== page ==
Paris On A Whim

France: With a three-night package deal for under $500, how could you say no to the City of Light?

April 30, 2000|By Stephanie Shapiro | Stephanie Shapiro,SUN STAFF

Newly washed sidewalks still glistened, and the boulangeries weren't quite open. It was 7 a.m. on a Saturday in early March. I was sleep- deprived in central Paris and couldn't check in to my room at the Hotel Victoria until noon.

The only folks out and about were other tourists, trudging under the weight of an overnight flight and luggage enough for a lengthy stay.

Not I. In Paris on a whim for just 3 1/2 days, courtesy of a weekend package deal too good to pass up, I was traveling light: one knapsack, one tote bag.

Those weary tourists had several hours to kill before their rooms opened and the City of Light fully awakened. I didn't want to waste a minute, let alone an hour.

I dropped my knapsack in the hotel baggagerie, munched a strawberry jam crepe from a corner stand and walked east toward the Boulevard St. Denis. At the Strasbourg/St-Denis metro station, I bought a three-day pass for about $19 from a personable clerk who tossed in an invaluable subway map. Then I rode north to the Porte de Clignancourt metro station.

A five-minute walk away were the stalls, arcades and alleys of the Marche aux Puces St-Ouen, a sprawling, century-old flea market chock-a-block with paintings, antique beaded purses, porcelain tubs, architectural fragments, vintage sewing notions, Daum- ier prints from old newspapers, retro bell bottoms and plain cheesy junk.

I immersed myself in things discarded, things desired, things that needed a home. I absorbed all I could of this bustling marketplace -- the heated transactions, the tart-tongued store clerks, the mingling scents of crepes and cafe au lait and cigarettes and dogs and incense and dank, ancient stone.

The alluring flea market set the tone for my weekend, a package from tour operator New Frontiers that included airfare, taxes, three nights in a two-star hotel, daily breakfast and airport-to-hotel transfer, as well as a free cruise on the Seine and a Printemps department store discount. Cost: $458.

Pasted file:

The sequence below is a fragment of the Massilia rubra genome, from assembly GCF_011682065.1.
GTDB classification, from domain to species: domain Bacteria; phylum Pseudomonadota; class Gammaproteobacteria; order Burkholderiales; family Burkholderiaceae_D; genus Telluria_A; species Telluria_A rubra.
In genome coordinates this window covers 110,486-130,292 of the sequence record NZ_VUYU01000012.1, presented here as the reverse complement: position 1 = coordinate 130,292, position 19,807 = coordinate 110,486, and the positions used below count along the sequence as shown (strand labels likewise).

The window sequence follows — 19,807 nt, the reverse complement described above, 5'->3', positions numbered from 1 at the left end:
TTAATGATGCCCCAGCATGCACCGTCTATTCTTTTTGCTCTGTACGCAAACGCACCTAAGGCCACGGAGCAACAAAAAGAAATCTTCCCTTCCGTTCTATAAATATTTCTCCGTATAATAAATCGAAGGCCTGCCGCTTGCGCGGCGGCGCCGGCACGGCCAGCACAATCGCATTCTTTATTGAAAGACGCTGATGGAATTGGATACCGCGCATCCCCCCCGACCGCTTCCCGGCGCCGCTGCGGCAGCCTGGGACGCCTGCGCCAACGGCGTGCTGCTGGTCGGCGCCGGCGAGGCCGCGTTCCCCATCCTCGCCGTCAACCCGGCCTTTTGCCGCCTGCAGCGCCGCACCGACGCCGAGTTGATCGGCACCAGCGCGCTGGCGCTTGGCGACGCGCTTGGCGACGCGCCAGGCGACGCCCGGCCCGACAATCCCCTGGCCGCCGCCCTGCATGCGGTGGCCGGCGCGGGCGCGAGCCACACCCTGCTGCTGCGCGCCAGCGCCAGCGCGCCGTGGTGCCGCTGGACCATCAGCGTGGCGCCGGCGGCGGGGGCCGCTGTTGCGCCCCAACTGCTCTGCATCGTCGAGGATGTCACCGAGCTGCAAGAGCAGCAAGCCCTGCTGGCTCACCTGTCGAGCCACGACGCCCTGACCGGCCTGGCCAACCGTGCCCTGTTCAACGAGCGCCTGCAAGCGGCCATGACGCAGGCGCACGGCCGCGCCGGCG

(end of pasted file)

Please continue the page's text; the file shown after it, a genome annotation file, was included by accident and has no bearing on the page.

How could I resist? I booked the trip on impulse, but was hardly impulsive while planning it. As soon as I had travel dates, I plotted my journey like a general laying gentle siege to a nation. Consulting tour books, the Internet and friends, I was determined that not one moment would be spent mired in indecision.

I wanted to fill my days from start to finish. I wanted to walk, to see different neighborhoods, to take a "When in Rome" approach to Paris.

I didn't want to scratch the surface of the overwhelming Louvre, which I had scratched before, but thoroughly savor smaller museums and attractions Parisians themselves might frequent. It wouldn't be a tour of what I "should" see, but a manageable one of what appealed to me.

Knowing French is not a prerequisite for enjoying Paris, but I hoped to enrich my stay with a little eavesdropping and occasional conversations not possible without a rudimentary grasp of the language.

In such accumulative ways, I wanted to create the fleeting fantasy of having lived in Paris all my life.

Markets and museums

I began with a theme. Because my idea of bliss is to peruse the food customs, prize possessions and relics of other places en plein air, I planned my weekend around Parisian open-air markets.

From the guidebook "Pariswalks" I learned about rue Mouffetard, where on Sundays a bustling outdoor food market occupies the ancient Roman road on the Left Bank.

From Internet meanderings and Fodors and Paris Access guides, I pinpointed the flea market at St-Ouen on the city's northern boundary, of which I was already vaguely aware. I also discovered that on Sundays, the daily flower market -- Marche aux Fleurs -- on Ile de la Cite was replaced by a cacophonous bird market, a perfect grace note for my tour.

I prepared a cassoulet of activities around the market visits, plucking destinations from disparate sources and arrondissements. My mother-in-law urged a visit to the Musee Marmottan near the Bois de Boulogne, where Monet's painted water lilies bloomed in profusion and his splattered palette was displayed.

From a French friend, I learned of the Musee de la Curiosite et de la Magie, a home-grown magic museum in the Marais, on the other side of town.

Online explorations uncovered a wealth of other small-scale museums, including those devoted to stamps, wine, perfume, money, music, pens, eroticism and romanticism.

And at the museum Cite des Sciences et de l'Industrie, an exhibition called "Desir d'Apprendre" -- "The Desire to Learn" -- beckoned as a local version of what might be seen at the Maryland Science Center.

I wouldn't get to all of these far-flung spots, of course, but just knowing they were there fleshed out the idea of Paris I sought to capture.

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